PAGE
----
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‘Concerns remain’ at Care UK’s Mildenhall Lodge home with staffing levels putting residents ‘at risk’ according to latest CQC report

PUBLISHED: 06:00 13 November 2014 | UPDATED: 11:38 13 November 2014

Mildenhall Lodge Care Home.

Mildenhall Lodge Care Home.

Archant

‘Still not good enough’ is the verdict on under fire care home Mildenhall Lodge after its second Care Quality Commission report found it failed to ensure residents’ safety and welfare.

‘Still not good enough’ is the verdict on under fire care home Mildenhall Lodge after its second Care Quality Commission report found it failed to ensure residents’ safety and welfare.

The five-month-old home, owned by Care UK and commissioned by Suffolk County Council, was damned in a report published in September but, despite “some improvements”, concerns still remain.

Yesterday the company admitted it has further work to do but highlighted that it had made progress since the first inspection in July.

Staffing levels at the St Johns Close home were once again criticised in the report, which only looked at two out of the five standards judged by CQC.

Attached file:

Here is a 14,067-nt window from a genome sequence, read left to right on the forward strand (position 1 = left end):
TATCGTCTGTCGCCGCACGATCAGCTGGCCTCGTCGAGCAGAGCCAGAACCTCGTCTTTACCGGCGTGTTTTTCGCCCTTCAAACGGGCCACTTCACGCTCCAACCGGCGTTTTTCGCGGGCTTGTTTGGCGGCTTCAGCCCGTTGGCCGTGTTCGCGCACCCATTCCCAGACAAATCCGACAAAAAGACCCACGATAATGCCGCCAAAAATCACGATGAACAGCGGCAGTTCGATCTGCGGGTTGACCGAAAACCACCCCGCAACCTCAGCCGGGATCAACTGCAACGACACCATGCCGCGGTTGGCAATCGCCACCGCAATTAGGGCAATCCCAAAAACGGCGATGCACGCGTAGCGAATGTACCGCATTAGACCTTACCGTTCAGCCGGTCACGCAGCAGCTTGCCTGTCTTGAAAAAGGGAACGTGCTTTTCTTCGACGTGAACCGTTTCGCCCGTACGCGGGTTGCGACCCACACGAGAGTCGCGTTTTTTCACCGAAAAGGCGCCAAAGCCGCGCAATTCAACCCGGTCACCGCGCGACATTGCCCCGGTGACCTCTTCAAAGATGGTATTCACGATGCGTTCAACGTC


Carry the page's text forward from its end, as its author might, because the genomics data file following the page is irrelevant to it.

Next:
The assessed standards were the care and welfare of service users, which still requires action, and the management of medicines, which the home passed.

The report raised concerns over the care of dementia patients but praised the improvements to diabetes care.

Andrew Knight, Care UK’s managing director for residential care, said: “As we have already acknowledged, this report demonstrates that we still have further work to do, but I do genuinely believe, as do CQC and Suffolk County Council, that we have made progress.”

A new management team joined the home two weeks ago, after the inspectors visited the site.

Mr Knight continued: “We accept that the care at Mildenhall Lodge fell below the high standard that residents and their families deserve.”

Leader of the Green and Independents on the county council, Mark Ereira-Guyer, was not pleased with the progress made.

He said: “There has been precious little development. It [the report] is a catalogue of failures still.”

He criticised staffing levels, claiming it was a result of Care UK’s attempts to “squeeze” profit out of the care of residents.

Alan Murray, cabinet member for health and adult care, said: “The report published today demonstrates that progress has been made, which is pleasing.

“We will continue to support and challenge Care UK to ensure they continue to improve.”

When challenged further on staffing levels by the EADT, a Care UK spokeswoman said: “We are confident that staffing levels at Mildenhall Lodge are maintained at the same ratio or better than those used previously at Wamil Court and that we have the right number of people to deliver a safe, caring service to the residents.”

Despite these claims, CQC inspectors witnessed staffing levels that could put residents “at risk”.

Care UK were unable to provide the number of care and nursing staff employed at the home since opening.

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